Randomness Pre-considered: Making Unbiased Causal Inference Through the Random Assignment of Judges
Abstract: This article adds to the growing literature challenging the general assumptions of random judicial assignment by identifying a set of common assignment procedures that I call “de-randomizing” events. These events, which include non-random assignment itself, should be accounted for in order to make unbiased causal claims but are commonly either ignored or not even recognized by researchers utilizing random judicial assignment. This article also attempts to fill in what others have noted to be a dearth of information on the assignment protocols of courts other than the U.S. Courts of Appeals by presenting original data from a survey of 60 state-level criminal courts, outlining their assignment protocols, and identifying the extent to which they feature the “de-randomizing” events mentioned above.
Please Recuse Yourself: A Field Experiment Exploring the Relationship Between Campaign Donations and Judicial Recusal
For the integrity of this ongoing study, we are not publicly releasing a draft or an abstract. Please contact me if you would like more information on this project ().
Experiments, Courts, and the Legal Process: The Legal Implications of Running Randomized Experiments in the Courtroom (with Jacob Kopas)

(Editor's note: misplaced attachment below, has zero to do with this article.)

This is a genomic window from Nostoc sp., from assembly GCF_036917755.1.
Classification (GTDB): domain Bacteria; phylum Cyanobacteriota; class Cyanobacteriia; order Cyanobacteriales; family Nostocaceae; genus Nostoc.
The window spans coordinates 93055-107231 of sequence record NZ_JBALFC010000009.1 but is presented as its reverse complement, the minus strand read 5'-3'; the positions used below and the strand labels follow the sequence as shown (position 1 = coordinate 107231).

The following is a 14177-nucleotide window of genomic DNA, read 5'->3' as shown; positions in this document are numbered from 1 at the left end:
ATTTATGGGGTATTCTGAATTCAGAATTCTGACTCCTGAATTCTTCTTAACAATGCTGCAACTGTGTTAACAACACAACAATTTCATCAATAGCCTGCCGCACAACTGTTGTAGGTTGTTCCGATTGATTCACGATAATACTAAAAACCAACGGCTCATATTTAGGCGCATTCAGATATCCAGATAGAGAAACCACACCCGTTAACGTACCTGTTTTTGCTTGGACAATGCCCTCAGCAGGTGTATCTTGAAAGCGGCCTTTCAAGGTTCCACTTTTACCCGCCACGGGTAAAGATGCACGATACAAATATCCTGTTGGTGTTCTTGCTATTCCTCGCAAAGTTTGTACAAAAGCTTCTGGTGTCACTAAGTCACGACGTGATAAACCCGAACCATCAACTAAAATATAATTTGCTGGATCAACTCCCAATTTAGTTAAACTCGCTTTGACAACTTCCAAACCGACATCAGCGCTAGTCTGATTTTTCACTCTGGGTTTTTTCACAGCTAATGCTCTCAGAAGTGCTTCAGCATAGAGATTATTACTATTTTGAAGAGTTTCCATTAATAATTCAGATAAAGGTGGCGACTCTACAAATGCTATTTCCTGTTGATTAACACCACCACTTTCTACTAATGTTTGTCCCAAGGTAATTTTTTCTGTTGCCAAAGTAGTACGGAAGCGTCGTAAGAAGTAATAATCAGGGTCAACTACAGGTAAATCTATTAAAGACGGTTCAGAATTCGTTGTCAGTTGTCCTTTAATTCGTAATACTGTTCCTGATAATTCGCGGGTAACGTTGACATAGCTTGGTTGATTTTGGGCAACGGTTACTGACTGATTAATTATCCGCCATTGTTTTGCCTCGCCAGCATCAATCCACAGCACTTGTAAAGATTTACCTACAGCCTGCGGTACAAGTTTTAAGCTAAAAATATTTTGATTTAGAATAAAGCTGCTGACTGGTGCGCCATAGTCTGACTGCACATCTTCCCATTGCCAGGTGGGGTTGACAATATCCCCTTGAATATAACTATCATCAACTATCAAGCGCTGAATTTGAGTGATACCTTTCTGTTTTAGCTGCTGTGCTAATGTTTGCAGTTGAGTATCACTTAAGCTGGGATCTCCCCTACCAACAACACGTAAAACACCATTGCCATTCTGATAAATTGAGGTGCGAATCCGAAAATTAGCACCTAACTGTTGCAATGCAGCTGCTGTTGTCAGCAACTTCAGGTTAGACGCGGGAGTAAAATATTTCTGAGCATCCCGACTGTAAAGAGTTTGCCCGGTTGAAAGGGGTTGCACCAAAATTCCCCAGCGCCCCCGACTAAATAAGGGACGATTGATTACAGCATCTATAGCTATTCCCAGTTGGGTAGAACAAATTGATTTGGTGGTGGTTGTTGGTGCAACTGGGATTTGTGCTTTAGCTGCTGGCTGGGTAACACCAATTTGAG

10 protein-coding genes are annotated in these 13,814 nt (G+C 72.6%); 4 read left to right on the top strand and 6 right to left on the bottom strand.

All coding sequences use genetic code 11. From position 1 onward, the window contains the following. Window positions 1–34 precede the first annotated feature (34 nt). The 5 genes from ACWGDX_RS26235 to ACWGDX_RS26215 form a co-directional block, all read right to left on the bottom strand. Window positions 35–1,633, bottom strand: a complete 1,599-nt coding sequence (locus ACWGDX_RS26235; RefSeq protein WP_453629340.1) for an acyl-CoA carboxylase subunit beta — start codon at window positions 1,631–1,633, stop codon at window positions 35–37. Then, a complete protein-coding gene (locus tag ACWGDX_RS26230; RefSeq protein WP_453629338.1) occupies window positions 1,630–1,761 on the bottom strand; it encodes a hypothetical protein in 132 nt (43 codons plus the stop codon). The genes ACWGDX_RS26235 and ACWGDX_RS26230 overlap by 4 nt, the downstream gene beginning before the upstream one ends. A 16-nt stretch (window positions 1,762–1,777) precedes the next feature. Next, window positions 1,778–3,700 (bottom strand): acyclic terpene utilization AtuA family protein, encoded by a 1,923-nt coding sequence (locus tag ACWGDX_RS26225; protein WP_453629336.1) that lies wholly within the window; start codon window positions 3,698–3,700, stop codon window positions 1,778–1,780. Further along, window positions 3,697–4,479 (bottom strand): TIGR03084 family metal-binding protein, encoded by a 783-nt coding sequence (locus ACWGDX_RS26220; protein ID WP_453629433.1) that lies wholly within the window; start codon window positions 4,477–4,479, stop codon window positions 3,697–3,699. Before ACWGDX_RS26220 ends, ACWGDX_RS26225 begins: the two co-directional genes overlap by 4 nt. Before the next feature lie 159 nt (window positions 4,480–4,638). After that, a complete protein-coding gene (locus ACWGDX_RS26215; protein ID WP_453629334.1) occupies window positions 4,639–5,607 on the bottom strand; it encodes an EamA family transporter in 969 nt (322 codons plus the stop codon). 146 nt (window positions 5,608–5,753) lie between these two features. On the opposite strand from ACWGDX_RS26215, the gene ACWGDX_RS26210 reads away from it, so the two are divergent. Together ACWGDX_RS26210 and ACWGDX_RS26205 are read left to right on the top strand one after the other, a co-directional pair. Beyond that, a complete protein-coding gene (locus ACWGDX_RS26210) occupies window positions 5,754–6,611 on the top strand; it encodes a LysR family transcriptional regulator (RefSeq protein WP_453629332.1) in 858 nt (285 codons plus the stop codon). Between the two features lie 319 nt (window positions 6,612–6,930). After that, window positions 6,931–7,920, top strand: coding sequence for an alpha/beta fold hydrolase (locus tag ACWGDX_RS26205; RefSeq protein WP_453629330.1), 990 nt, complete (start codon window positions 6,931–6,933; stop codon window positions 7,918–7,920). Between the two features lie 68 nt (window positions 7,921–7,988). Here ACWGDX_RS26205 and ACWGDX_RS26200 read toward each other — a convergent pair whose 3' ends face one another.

Abstract: Although legal scholars have been utilizing experimental methodologies for over 60 years, they have only recently begun to design and implement field experiments, an empirical method in which subjects are randomly assigned treatments in natural settings. Field experiments are a powerful tool for identifying causal relationships, but relative to observational studies, where researchers gather data that already exist, field experiments can be problematic because they require the researcher to actively intervene in the subjects’ lives. Because of these interventions, researchers and organizations running experiments must address a number of ethical concerns before they start their study. When field experiments take place in the court context, these ethical concerns become even more salient, and researchers must also take into account the legal implications of randomizing interventions in actual court cases. In this article, we explore the legal and ethical issues surrounding the use of court-based field experiments. It is the only assessment of its kind, and should be a useful tool for researchers and organizations interested in conducting such projects, institutional review boards responsible for approving such studies, judges tasked with evaluating the reliability of data resulting from court-based field experimentation, and individuals considering legal action based on experimental results.
We have not released a public version of this paper. Please contact me if you would like a copy of our current draft ().